Interest on Reserve Balances
The Federal Reserve Banks are authorized to pay interest on balances maintained to satisfy reserve balance requirements and on excess balances.
The interest rate for balances maintained to satisfy reserve balance requirements (IORR rate) is determined by the Board of Governors and is intended to eliminate the implicit tax that reserve requirements impose on depository institutions. The interest rate for excess balances (IOER rate) is also determined by the Board of Governors and gives the Federal Reserve an additional tool for the conduct of monetary policy. The interest rates for balances maintained to satisfy reserve balance requirements and excess balances are available on the Federal Reserve Board website.
Interest payments are credited to a depository institution's account at the Federal Reserve the business day after the close of a reserve maintenance period. The formulas used in determining interest payments distinguish between two basic cases--one in which institutions maintain, on average over the maintenance period, balances in excess of the top of the penalty-free band, and a second in which institutions maintain, on average over the maintenance period, balances that are equal to or lower than the top of the penalty-free band. In the first case, interest payments are calculated as follows:
In the second case, interest payments are calculated as follows:
Eligibility Rules for Interest on Reserve Balances
Federal Reserve Banks are authorized to pay interest on balances held by or on behalf of depository institutions. The term "depository institution" is defined by the Financial Services Regulatory Relief Act of 2006 to include banks, savings associations, savings banks, and credit unions that are federally insured or eligible to apply for federal insurance, trust companies, Edge and agreement corporations, and U.S. branches and agencies of foreign banks. The definition includes bankers' banks and corporate central credit unions, but does not include all institutions that are eligible to act as pass-through correspondents. For example, the National Credit Union Administration Central Liquidity Facility and the Federal Home Loan Banks are not eligible for interest payments.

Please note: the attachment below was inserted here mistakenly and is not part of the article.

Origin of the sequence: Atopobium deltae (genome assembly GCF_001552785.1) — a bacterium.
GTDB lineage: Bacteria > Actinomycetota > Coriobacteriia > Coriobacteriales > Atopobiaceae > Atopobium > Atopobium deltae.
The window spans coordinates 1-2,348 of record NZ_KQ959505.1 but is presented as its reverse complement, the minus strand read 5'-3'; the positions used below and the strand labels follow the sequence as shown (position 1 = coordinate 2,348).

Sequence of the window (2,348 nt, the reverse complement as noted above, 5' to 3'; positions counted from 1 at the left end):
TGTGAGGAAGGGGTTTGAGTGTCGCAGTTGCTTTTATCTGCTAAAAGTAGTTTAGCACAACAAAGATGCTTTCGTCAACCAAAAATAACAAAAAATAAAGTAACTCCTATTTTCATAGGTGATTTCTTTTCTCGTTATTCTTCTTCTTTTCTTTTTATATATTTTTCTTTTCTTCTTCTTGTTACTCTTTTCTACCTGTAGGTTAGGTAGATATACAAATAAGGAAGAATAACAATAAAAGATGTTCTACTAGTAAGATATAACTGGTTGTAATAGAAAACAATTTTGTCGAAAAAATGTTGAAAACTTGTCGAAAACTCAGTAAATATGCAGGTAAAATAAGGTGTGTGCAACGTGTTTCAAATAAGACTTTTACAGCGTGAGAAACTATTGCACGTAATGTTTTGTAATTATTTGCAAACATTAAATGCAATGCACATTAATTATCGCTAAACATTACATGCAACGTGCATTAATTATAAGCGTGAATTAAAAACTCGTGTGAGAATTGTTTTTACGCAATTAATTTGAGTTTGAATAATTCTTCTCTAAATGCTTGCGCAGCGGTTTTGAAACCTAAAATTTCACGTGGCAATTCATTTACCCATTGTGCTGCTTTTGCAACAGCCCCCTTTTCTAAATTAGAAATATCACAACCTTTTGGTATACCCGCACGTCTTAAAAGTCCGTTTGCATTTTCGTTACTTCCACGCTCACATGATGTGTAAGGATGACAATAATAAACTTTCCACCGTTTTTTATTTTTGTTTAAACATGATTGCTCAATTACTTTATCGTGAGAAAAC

A correspondent may or may not be eligible to earn interest on balances held in its master account. If a correspondent is eligible, then interest will be paid on the balances maintained to satisfy reserve balance requirements and excess balances, if any. The correspondent may pass back to its respondents the interest received on respondent pass-through balances maintained to satisfy reserve balance requirements and respondent excess balances with any agreements that the correspondent has with its respondents. If the correspondent is not eligible to receive interest payments, then interest will only be paid on the respondents' pass-through balances maintained to satisfy reserve balance requirements, and this interest must be passed back to the respondents. Respondents of correspondents that are not eligible to earn interest will need to participate in an excess-balance-account arrangement or open their own master account at a Federal Reserve Bank in order to earn interest on excess balances.